When businesses operate both inside and out of New York City and New York State, they must apportion for tax purposes the part of their income derived from or connected with New York.  According to Schneiderman, in 2001, Harbert Management sponsored and organized the New York-based Harbinger Capital Partners Master Fund I Limited hedge fund (“Harbinger Fund”), and hired Philip Falcone as its primary investment decision-maker. Harbinger Capital Partners Offshore Manager LLC (“Offshore Manger”) served as the investment manager for the Harbinger Fund from 2002 through 2009.

As investment manager, Offshore Manager earned a performance fee income equal to 20 percent of the Harbinger Fund’s net profits. Offshore Manager’s members, which included several senior executives at Harbert Management, were required to pay New York State income tax on this performance fee income. According to the New York AG, they did not.

Schneiderman noted that in 2005, the individuals at issue were advised by outside accounting professionals that New York tax would be due on the fee income earned during 2004, despite the fact that some of them lived and worked in Alabama. Notwithstanding, Offshore Manager apportioned all performance fee income to the lower-tax state of Alabama, where Harbert Management’s headquarters were located and where back office and support functions for the Harbinger Fund were conducted.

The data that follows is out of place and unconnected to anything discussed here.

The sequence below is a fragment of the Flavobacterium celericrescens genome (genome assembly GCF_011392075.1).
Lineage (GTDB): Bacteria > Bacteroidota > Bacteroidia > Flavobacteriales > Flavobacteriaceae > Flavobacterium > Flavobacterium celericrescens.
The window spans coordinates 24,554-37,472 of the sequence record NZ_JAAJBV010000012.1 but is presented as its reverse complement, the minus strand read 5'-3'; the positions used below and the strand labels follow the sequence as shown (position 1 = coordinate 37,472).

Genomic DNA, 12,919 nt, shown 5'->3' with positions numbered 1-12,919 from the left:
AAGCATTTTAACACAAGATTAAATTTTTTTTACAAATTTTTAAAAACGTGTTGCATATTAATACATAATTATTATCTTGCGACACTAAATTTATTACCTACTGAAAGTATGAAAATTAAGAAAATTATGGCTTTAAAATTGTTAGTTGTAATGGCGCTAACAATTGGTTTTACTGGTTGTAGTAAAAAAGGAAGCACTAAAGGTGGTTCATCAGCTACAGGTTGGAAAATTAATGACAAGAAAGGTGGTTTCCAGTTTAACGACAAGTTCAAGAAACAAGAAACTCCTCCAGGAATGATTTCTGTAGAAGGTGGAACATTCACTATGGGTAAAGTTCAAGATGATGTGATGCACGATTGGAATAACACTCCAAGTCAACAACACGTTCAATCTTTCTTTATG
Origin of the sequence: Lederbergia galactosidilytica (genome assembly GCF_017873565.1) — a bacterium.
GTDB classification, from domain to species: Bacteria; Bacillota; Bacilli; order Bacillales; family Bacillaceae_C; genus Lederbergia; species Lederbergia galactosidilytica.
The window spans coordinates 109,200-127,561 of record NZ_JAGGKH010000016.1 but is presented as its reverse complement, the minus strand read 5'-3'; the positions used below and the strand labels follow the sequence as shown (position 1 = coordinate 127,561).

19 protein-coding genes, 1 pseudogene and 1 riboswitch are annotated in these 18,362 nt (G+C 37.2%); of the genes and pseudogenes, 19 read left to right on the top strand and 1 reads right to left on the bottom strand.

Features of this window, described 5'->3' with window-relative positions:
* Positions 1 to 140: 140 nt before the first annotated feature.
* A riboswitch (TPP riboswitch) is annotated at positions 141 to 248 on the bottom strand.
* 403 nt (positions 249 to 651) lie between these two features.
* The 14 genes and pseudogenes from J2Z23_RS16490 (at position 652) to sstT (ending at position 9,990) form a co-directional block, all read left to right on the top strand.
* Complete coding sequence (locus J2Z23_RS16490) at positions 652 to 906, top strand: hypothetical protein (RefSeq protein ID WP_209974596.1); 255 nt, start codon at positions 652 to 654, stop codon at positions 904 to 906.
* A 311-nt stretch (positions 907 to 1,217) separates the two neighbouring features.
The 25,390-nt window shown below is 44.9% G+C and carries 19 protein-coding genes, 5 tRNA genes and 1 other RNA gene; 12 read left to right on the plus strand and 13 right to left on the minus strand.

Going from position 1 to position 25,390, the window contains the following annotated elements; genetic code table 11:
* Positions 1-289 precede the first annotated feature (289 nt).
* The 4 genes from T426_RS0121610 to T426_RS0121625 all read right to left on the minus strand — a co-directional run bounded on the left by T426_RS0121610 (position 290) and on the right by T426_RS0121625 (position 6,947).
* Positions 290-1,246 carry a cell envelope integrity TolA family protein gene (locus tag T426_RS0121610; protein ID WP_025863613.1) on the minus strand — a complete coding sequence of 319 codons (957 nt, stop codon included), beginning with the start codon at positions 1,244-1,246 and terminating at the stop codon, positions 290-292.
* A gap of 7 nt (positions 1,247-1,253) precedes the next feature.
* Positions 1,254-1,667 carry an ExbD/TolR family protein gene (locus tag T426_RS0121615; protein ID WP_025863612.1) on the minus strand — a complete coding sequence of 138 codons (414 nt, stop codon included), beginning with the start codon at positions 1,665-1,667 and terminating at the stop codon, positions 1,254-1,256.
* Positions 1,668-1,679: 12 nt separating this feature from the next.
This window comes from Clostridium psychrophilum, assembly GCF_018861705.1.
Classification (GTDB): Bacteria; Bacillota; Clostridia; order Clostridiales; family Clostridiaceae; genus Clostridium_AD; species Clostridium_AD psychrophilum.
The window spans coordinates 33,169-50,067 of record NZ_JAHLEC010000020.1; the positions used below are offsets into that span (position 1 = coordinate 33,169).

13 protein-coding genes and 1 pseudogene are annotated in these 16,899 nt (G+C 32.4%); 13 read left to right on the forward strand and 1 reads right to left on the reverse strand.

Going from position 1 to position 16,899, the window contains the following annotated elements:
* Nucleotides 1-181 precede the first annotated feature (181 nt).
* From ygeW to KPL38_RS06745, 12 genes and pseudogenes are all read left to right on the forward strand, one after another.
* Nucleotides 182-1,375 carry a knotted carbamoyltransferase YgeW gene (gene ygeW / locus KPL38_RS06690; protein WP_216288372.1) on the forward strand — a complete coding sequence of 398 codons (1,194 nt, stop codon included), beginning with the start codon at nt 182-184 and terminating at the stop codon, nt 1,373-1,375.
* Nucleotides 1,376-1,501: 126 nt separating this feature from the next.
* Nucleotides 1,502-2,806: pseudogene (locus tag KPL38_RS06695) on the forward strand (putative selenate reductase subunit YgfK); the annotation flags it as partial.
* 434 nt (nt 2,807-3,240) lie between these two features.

During the ensuing tax years (in particular, 2005, 2008 and 2009), Offshore Manager continued to file returns that failed to report any nexus to, or performance income derived from, activities performed in New York. Not surprisingly, Offshore Manager did not correct any of these tax filings, even as the Harbinger Fund became more successful, and the New York investment team grew larger.

As noted, the settlement resolves claims that were initially brought by a whistleblower. The whistleblower, whose identity remains protected, will receive 22 percent of the settlement ($8.8 million), the largest amount and percentage share ever for a whistleblower in a NYFCA case not involving Medicaid.

A copy of the settlement can be found here.